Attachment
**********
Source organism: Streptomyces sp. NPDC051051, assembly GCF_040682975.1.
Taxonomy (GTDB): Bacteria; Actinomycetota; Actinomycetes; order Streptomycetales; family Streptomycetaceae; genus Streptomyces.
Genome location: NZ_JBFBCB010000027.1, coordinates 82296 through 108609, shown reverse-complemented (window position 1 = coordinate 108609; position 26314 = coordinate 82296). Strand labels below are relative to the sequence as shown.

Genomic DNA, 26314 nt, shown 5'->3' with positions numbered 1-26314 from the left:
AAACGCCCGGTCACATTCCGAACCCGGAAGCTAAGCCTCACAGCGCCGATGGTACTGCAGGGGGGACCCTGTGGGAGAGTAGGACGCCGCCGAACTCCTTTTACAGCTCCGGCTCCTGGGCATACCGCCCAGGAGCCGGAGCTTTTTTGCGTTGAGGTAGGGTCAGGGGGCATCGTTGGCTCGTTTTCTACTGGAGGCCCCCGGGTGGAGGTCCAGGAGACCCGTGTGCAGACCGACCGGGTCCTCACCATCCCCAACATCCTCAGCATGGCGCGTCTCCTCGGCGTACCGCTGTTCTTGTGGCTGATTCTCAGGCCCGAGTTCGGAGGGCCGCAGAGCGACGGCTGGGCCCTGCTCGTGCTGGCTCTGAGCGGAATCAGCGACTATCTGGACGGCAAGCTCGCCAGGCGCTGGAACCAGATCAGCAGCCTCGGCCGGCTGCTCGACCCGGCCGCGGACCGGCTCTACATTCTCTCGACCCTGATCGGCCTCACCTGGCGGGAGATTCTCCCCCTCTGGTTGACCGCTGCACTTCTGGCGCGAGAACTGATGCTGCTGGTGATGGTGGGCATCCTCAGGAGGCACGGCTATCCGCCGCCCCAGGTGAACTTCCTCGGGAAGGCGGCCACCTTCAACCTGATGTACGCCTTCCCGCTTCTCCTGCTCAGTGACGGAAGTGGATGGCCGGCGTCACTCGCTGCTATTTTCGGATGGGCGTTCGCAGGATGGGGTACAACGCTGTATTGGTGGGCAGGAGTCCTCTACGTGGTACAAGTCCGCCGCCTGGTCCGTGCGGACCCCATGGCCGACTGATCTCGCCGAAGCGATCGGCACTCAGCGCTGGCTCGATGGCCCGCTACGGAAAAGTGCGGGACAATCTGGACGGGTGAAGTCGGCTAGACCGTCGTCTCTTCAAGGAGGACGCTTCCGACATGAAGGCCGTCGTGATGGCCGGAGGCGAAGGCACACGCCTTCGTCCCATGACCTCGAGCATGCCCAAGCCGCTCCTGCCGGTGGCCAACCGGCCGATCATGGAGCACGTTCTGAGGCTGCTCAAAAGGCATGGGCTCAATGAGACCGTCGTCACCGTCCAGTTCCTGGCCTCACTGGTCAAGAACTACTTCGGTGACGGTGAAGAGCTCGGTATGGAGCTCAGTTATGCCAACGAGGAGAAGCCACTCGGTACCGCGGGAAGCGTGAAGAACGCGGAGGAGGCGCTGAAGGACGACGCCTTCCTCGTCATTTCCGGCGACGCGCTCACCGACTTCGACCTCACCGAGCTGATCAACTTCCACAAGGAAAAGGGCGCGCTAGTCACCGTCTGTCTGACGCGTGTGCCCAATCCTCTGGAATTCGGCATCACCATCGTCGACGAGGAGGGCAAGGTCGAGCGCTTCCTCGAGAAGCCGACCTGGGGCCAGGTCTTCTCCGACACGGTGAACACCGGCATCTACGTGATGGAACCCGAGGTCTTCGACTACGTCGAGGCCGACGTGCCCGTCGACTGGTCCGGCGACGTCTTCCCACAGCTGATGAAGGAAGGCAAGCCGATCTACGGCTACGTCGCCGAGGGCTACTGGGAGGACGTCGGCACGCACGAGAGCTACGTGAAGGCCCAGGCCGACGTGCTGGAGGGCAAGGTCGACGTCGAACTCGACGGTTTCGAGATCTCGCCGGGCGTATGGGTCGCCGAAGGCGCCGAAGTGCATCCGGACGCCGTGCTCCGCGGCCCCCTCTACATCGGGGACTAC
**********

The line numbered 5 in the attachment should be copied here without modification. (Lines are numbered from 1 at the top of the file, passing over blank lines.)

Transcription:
AAACGCCCGGTCACATTCCGAACCCGGAAGCTAAGCCTCACAGCGCCGATGGTACTGCAGGGGGGACCCTGTGGGAGAGTAGGACGCCGCCGAACTCCTTTTACAGCTCCGGCTCCTGGGCATACCGCCCAGGAGCCGGAGCTTTTTTGCGTTGAGGTAGGGTCAGGGGGCATCGTTGGCTCGTTTTCTACTGGAGGCCCCCGGGTGGAGGTCCAGGAGACCCGTGTGCAGACCGACCGGGTCCTCACCATCCCCAACATCCTCAGCATGGCGCGTCTCCTCGGCGTACCGCTGTTCTTGTGGCTGATTCTCAGGCCCGAGTTCGGAGGGCCGCAGAGCGACGGCTGGGCCCTGCTCGTGCTGGCTCTGAGCGGAATCAGCGACTATCTGGACGGCAAGCTCGCCAGGCGCTGGAACCAGATCAGCAGCCTCGGCCGGCTGCTCGACCCGGCCGCGGACCGGCTCTACATTCTCTCGACCCTGATCGGCCTCACCTGGCGGGAGATTCTCCCCCTCTGGTTGACCGCTGCACTTCTGGCGCGAGAACTGATGCTGCTGGTGATGGTGGGCATCCTCAGGAGGCACGGCTATCCGCCGCCCCAGGTGAACTTCCTCGGGAAGGCGGCCACCTTCAACCTGATGTACGCCTTCCCGCTTCTCCTGCTCAGTGACGGAAGTGGATGGCCGGCGTCACTCGCTGCTATTTTCGGATGGGCGTTCGCAGGATGGGGTACAACGCTGTATTGGTGGGCAGGAGTCCTCTACGTGGTACAAGTCCGCCGCCTGGTCCGTGCGGACCCCATGGCCGACTGATCTCGCCGAAGCGATCGGCACTCAGCGCTGGCTCGATGGCCCGCTACGGAAAAGTGCGGGACAATCTGGACGGGTGAAGTCGGCTAGACCGTCGTCTCTTCAAGGAGGACGCTTCCGACATGAAGGCCGTCGTGATGGCCGGAGGCGAAGGCACACGCCTTCGTCCCATGACCTCGAGCATGCCCAAGCCGCTCCTGCCGGTGGCCAACCGGCCGATCATGGAGCACGTTCTGAGGCTGCTCAAAAGGCATGGGCTCAATGAGACCGTCGTCACCGTCCAGTTCCTGGCCTCACTGGTCAAGAACTACTTCGGTGACGGTGAAGAGCTCGGTATGGAGCTCAGTTATGCCAACGAGGAGAAGCCACTCGGTACCGCGGGAAGCGTGAAGAACGCGGAGGAGGCGCTGAAGGACGACGCCTTCCTCGTCATTTCCGGCGACGCGCTCACCGACTTCGACCTCACCGAGCTGATCAACTTCCACAAGGAAAAGGGCGCGCTAGTCACCGTCTGTCTGACGCGTGTGCCCAATCCTCTGGAATTCGGCATCACCATCGTCGACGAGGAGGGCAAGGTCGAGCGCTTCCTCGAGAAGCCGACCTGGGGCCAGGTCTTCTCCGACACGGTGAACACCGGCATCTACGTGATGGAACCCGAGGTCTTCGACTACGTCGAGGCCGACGTGCCCGTCGACTGGTCCGGCGACGTCTTCCCACAGCTGATGAAGGAAGGCAAGCCGATCTACGGCTACGTCGCCGAGGGCTACTGGGAGGACGTCGGCACGCACGAGAGCTACGTGAAGGCCCAGGCCGACGTGCTGGAGGGCAAGGTCGACGTCGAACTCGACGGTTTCGAGATCTCGCCGGGCGTATGGGTCGCCGAAGGCGCCGAAGTGCATCCGGACGCCGTGCTCCGCGGCCCCCTCTACATCGGGGACTAC